Once computer 180 determines during inquiry sequence 224 that the error criterion has been achieved, computer 180 determines the current decay rate of radioactive isotope 110 during sequence 228, based on the number of counts over each time interval. After this, computer 180 determines an indication of the current absolute time during sequence 232 using the decay rate of the radioactive isotope 110 determined during sequence 228 and the decay constant, the reference time, and the reference amount of radioactive isotope 110 stored during sequence 204. The indication of the current absolute time and the decay rate are stored in memory 184 during sequence 236. Computer 180 sends the indication of the current absolute time to computer 80 during sequence 240. During sequence 244, a command is sent from the computer 180 to close shutter 130. A command is also sent to deactivate amplifier 150, pulse shaper 160, and counter 170 during sequence 248.

During inquiry sequence 256, the computer 180 continues to monitor whether the power available from power supply 90 is sufficient to power the clock 100. If computer 180 detects that the power available from power supply 90 is below an acceptable level during sequence 256, all the electrical components of clock 100 are powered down during sequence 260. When it is detected that adequate power is again available from power supply 90 at inquiry sequence 264, the computer 180 performs an initialization procedure during sequence 268. Computer 180 then determines whether a command has been received from computer 80 to determine an indication of the current absolute time during sequence 206.

If, however, computer 180 detects that the power available from power supply 90 is above an acceptable level during sequence 256, computer 180 also determines whether it has detected a command from computer 80 to determine an indication of the current absolute time during sequence 206. If computer 180 detects no command from computer 180, computer 180 again determines whether there is adequate available power during inquiry sequence 256. Computer 180 will cycle between inquiry sequence 206 and inquiry sequence 256 until one of the events that it is searching for is detected.

Although clock 100 has been primarily described as useful for determining an indication of the absolute time after an undetermined period of inadequate power, clock 100 could be used by computer 80 to determine an indication of the current absolute time whenever necessary, assuming sufficient power from power supply 90. In addition, although power supply 90 has been identified as a source of problems for communication system 50, other problems could prevent the communication system from functioning, such as an undetermined period of extreme cold temperature when the electronics of the communication system 50 will not function properly. Thus, clock 100 is useful in a variety of environmental conditions where adequate electronic functioning is not possible for an undetermined period of time.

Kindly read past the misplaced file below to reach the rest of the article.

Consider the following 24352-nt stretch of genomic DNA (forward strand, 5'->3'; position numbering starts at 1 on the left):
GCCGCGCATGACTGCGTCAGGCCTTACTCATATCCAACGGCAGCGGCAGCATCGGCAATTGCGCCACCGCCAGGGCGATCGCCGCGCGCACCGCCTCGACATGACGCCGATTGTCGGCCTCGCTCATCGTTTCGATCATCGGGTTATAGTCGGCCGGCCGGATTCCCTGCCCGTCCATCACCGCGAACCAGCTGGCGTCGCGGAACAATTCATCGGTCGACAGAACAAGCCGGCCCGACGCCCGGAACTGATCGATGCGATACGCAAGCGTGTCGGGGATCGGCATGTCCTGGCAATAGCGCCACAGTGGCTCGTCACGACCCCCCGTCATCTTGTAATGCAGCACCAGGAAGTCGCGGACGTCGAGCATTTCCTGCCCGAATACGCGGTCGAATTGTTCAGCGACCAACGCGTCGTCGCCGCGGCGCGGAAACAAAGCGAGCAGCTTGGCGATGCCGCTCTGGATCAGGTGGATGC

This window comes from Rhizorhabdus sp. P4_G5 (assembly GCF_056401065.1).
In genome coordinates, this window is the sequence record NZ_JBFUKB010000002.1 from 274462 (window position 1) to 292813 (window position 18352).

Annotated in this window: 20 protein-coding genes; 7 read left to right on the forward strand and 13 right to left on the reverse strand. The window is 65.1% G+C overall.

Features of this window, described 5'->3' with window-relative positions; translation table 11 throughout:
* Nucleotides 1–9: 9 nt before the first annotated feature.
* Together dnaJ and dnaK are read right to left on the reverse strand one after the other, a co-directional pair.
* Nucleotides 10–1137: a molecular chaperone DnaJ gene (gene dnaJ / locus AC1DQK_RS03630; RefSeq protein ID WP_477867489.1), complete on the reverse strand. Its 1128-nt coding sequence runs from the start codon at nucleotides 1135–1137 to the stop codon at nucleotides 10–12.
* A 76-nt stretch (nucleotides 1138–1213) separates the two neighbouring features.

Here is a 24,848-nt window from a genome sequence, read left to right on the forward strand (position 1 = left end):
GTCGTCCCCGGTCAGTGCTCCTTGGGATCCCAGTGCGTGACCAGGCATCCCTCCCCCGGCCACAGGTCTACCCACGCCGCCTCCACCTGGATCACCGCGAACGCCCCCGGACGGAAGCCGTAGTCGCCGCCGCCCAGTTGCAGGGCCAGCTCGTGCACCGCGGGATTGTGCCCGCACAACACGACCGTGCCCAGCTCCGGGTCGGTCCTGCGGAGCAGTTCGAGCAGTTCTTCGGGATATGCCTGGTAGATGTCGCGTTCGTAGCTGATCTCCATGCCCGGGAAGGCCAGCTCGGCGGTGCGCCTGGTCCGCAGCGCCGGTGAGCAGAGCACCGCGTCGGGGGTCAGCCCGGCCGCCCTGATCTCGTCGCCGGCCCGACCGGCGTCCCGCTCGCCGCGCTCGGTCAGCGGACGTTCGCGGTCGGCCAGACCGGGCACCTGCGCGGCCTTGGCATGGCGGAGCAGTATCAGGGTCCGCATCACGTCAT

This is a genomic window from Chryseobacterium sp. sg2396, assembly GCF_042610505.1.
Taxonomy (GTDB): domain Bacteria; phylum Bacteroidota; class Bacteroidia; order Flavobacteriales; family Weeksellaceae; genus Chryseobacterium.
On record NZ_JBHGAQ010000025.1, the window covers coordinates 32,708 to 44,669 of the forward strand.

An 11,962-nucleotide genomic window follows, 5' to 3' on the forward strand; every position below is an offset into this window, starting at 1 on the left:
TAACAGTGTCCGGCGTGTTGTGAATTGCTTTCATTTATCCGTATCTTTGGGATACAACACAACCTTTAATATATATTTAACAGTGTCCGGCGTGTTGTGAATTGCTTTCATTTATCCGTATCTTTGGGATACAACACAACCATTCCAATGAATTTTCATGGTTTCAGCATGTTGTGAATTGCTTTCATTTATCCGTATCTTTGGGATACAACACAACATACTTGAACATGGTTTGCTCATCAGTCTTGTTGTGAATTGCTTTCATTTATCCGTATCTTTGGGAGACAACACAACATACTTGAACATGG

Also, although clock 100 has been described as useful in communication system 50 for facilitating the determination of the position of the remote receiver relative to antenna 60 after an undetermined period of time of inadequate electrical activity, clock 100 is also useful in other systems where electrical activity is inadequate for an undetermined period of time and where it is not possible to determine the current absolute time from an outside source.

Although several embodiments the invention have been described, numerous other embodiments may readily be suggested to one skilled in the art through additions, deletions, alterations, or substitutions to the described embodiments. It is intended that the scope of the appended claims cover such additions, deletions, alterations, and substitutions.

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Referenced by
Citing PatentFiling datePublication dateApplicantTitle
US7476865 *May 11, 2006Jan 13, 2009Cornell Research Foundation, Inc.Radioactive decay based stable time or frequency reference signal source
US7489596 *Sep 13, 2005Feb 10, 2009International Business Machines CorporationMethods and apparatus capable of indicating elapsed time intervals
US20060255281 *May 11, 2006Nov 16, 2006Cornell Research FoundationRadioactive decay based stable time or frequency reference signal source
US20070058493 *Sep 13, 2005Mar 15, 2007International Business Machines CorporationMethods and apparatus capable of indicating elapsed time intervals
CN1932697BAug 18, 2006Oct 6, 2010国际商业机器公司Methods for determining elapsed time intervals and time measuring device
WO2006124527A2 *May 11, 2006Nov 23, 2006Cornell Research Foundation, Inc.Radioactive decay based stable time or frequency reference signal source
Classifications
U.S. Classification368/155, 250/384, 250/393, 368/156
International ClassificationG04F5/16
Cooperative ClassificationG04F5/16
European ClassificationG04F5/16
Legal Events
DateCodeEventDescription
Jan 8, 2001ASAssignment
Owner name: TEXAS INSTRUMENTS INCORPORATED, TEXAS
Free format text: ASSIGNMENT OF ASSIGNORS INTEREST;ASSIGNORS:ATON, THOMAS J.;MAHANT-SHETTI, SHIVALING S.;REEL/FRAME:011472/0319;SIGNING DATES FROM 20000118 TO 20000202
Sep 26, 2006FPAYFee payment
Year of fee payment: 4
Oct 25, 2010FPAYFee payment
Year of fee payment: 8
Oct 28, 2014FPAYFee payment
Year of fee payment: 12